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Epidemiology of environmental exposures and human autoimmune diseases: findings from a National Institute of Environmental Health Sciences Expert Panel Workshop.
J. Autoimmun.
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Autoimmune diseases (AID) are a collection of many complex disorders of unknown etiology resulting in immune responses to self-antigens and are thought to result from interactions between genetic and environmental factors. Here we review the epidemiologic evidence for the role of environmental factors in the development of human AID, the conclusions that can be drawn from the existing data, critical knowledge gaps, and research needed to fill these gaps and to resolve uncertainties. We specifically summarize the state of knowledge and our levels of confidence in the role of specific agents in the development of autoimmune diseases, and we define the areas of greatest impact for future investigations. Among our consensus findings we are confident that: 1) crystalline silica exposure can contribute to the development of several AID; 2) solvent exposure can contribute to the development of systemic sclerosis; 3) smoking can contribute to the development of seropositive rheumatoid arthritis; and 4) an inverse association exists between ultraviolet radiation exposure and the risk of development of multiple sclerosis. We suggest that more studies of phenotypes, genotypes, and multiple exposures are needed. Additional knowledge gaps needing investigation include: defining important windows in the timing of exposures and latencies relating to age, developmental state, and hormonal changes; understanding dose-response relationships; and elucidating mechanisms for disease development. Addressing these essential issues will require more resources to support research, particularly of rare AID, but knowledge of the risks conferred by environmental factors in specific genetic contexts could pave the way for prevention of AID in the future.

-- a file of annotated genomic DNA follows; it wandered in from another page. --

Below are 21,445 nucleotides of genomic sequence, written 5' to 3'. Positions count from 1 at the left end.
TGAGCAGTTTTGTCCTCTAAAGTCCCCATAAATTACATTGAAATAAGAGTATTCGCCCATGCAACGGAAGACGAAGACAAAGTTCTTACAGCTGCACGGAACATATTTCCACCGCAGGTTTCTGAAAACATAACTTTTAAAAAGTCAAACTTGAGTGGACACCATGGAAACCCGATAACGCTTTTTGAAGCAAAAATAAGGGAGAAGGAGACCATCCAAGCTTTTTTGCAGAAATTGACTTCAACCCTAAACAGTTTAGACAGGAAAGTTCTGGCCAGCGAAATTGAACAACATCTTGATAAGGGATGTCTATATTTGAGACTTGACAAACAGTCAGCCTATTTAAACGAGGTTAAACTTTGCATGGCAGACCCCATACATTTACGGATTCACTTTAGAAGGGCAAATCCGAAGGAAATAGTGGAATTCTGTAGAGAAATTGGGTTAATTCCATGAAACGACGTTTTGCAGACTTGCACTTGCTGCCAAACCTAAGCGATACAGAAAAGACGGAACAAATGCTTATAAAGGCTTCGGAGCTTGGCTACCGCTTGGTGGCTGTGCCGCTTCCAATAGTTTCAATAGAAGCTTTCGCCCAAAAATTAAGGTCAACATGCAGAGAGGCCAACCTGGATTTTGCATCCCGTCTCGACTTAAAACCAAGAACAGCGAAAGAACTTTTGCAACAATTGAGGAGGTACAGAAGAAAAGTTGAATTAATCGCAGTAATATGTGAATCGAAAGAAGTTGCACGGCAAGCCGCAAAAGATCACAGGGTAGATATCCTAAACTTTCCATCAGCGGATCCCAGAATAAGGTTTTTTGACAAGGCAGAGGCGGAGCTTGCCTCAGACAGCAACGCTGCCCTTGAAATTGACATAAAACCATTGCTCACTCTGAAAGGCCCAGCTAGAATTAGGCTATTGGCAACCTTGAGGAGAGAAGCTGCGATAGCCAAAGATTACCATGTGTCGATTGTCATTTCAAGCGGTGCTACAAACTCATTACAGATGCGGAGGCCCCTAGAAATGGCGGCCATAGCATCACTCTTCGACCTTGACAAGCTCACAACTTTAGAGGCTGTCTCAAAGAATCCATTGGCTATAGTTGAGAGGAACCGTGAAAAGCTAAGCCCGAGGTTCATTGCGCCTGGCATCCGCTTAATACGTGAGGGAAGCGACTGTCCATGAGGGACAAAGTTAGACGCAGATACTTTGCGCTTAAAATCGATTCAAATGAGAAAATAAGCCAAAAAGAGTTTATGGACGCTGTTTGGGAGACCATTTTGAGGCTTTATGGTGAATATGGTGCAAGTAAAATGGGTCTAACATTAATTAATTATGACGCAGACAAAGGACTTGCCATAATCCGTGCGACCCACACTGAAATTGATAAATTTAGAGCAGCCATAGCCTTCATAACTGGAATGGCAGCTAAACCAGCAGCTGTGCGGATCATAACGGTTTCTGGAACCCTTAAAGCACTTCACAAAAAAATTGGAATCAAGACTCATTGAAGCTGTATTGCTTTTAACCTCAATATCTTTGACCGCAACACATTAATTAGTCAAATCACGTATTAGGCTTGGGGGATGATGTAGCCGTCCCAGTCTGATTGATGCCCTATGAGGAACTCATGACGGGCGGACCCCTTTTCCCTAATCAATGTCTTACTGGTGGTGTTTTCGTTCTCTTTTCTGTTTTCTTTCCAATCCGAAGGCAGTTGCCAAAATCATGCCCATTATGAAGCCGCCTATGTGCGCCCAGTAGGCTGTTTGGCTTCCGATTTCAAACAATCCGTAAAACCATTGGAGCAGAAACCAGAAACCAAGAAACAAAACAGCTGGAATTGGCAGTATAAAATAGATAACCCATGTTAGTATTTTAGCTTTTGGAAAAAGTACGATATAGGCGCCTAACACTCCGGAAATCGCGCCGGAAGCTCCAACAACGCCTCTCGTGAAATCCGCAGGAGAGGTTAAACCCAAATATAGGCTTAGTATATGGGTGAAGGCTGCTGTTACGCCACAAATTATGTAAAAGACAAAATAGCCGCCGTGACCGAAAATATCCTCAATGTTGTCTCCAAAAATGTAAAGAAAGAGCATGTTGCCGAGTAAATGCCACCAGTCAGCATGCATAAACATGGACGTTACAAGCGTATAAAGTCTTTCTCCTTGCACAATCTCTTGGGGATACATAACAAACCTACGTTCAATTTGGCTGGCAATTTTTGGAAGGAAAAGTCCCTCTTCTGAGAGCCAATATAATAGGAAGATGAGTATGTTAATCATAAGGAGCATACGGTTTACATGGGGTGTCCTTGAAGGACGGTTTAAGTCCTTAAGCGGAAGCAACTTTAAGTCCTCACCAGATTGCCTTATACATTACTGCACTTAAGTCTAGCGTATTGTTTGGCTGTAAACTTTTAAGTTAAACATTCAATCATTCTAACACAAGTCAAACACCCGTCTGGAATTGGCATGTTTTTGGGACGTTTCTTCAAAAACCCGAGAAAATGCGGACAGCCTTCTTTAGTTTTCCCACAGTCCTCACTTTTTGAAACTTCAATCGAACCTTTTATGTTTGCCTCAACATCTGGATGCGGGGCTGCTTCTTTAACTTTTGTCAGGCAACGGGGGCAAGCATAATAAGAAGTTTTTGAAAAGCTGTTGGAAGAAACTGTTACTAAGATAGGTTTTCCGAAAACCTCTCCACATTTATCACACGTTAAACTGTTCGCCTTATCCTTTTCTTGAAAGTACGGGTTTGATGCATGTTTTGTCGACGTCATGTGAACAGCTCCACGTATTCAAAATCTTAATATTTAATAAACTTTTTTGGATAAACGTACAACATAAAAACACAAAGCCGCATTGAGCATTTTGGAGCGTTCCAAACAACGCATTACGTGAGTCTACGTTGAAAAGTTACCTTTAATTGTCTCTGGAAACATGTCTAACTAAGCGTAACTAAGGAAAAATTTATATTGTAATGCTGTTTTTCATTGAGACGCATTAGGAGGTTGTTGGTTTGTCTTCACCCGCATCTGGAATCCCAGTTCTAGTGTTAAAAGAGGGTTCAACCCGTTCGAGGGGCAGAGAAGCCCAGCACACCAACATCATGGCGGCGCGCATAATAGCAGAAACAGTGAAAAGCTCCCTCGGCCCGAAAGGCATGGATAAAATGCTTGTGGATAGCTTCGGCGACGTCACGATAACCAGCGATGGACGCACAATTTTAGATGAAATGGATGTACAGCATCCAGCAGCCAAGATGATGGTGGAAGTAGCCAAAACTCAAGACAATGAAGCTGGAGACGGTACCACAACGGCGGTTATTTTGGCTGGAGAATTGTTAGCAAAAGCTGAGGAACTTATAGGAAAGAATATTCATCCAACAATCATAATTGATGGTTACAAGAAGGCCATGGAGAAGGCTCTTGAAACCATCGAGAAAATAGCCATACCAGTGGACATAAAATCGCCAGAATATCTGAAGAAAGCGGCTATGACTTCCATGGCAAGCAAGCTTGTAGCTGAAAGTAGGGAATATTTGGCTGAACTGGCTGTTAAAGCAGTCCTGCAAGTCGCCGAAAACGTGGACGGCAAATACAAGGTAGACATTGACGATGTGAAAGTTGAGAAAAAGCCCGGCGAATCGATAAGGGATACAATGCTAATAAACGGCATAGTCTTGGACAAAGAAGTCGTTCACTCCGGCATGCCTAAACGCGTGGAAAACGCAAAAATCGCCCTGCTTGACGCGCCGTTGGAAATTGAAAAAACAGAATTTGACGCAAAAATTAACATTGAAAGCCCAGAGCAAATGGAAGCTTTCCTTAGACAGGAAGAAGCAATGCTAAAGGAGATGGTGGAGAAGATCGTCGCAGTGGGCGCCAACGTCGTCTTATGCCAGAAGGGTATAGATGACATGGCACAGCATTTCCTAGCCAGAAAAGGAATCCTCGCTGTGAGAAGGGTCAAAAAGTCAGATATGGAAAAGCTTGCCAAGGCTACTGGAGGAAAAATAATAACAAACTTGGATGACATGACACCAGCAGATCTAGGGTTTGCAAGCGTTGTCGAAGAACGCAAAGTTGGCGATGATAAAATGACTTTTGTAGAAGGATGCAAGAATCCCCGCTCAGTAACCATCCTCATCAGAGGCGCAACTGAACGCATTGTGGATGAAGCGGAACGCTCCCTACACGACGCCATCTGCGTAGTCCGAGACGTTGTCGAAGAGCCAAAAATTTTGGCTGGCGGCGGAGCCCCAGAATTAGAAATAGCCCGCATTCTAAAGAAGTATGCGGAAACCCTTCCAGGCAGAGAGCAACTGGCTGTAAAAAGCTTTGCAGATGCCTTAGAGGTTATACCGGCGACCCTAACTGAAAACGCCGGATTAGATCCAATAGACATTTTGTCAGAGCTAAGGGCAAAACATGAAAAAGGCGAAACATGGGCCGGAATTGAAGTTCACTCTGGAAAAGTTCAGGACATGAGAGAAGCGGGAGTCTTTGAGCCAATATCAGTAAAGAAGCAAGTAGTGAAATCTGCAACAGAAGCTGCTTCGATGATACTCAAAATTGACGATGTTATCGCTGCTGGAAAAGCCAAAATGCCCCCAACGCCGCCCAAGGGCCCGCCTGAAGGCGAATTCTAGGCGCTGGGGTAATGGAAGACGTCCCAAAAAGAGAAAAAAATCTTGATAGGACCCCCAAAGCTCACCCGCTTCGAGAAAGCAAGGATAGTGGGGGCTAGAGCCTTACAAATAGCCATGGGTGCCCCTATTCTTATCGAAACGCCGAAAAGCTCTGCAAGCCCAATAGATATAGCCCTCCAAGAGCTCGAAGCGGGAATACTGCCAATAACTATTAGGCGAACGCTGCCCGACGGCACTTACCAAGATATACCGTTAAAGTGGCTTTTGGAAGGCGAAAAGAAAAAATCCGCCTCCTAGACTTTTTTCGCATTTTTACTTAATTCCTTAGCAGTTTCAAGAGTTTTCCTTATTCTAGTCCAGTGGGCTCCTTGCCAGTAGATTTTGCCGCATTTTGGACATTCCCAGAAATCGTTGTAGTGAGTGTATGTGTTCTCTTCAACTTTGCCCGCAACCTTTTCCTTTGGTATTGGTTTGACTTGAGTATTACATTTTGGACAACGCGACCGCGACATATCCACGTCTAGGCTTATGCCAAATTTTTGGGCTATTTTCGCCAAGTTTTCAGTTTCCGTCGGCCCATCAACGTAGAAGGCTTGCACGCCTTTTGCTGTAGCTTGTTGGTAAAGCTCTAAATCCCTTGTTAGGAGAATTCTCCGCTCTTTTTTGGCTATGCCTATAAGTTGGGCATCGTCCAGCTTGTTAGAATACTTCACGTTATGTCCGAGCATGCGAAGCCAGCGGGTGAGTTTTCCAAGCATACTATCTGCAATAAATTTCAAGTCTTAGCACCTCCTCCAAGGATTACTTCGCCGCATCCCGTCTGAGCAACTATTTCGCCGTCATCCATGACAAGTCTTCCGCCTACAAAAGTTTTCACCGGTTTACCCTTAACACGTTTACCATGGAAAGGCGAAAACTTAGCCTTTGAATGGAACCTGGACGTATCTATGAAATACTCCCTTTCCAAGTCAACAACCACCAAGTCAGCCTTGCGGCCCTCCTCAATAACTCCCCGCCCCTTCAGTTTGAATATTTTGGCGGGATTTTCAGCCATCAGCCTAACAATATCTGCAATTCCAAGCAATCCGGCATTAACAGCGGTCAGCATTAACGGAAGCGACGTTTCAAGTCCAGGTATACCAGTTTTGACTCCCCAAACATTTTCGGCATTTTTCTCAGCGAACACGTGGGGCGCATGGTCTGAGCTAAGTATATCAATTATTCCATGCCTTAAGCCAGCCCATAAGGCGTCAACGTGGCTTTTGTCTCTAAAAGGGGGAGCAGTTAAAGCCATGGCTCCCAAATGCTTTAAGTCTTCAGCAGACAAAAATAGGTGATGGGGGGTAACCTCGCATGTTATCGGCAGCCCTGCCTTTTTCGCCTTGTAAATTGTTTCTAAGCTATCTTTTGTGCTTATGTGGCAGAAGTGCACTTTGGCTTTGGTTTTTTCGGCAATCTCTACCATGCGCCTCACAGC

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Laboratory Test Abnormalities are Common in Polymyositis and Dermatomyositis and Differ Among Clinical and Demographic Groups.
Open Rheumatol J
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Given the difficulties regarding the interpretation of common laboratory test results in polymyositis (PM) and dermatomyositis (DM) in clinical practice, we assessed their range of abnormalities, differences among phenotypes and interrelationships in a large referral population.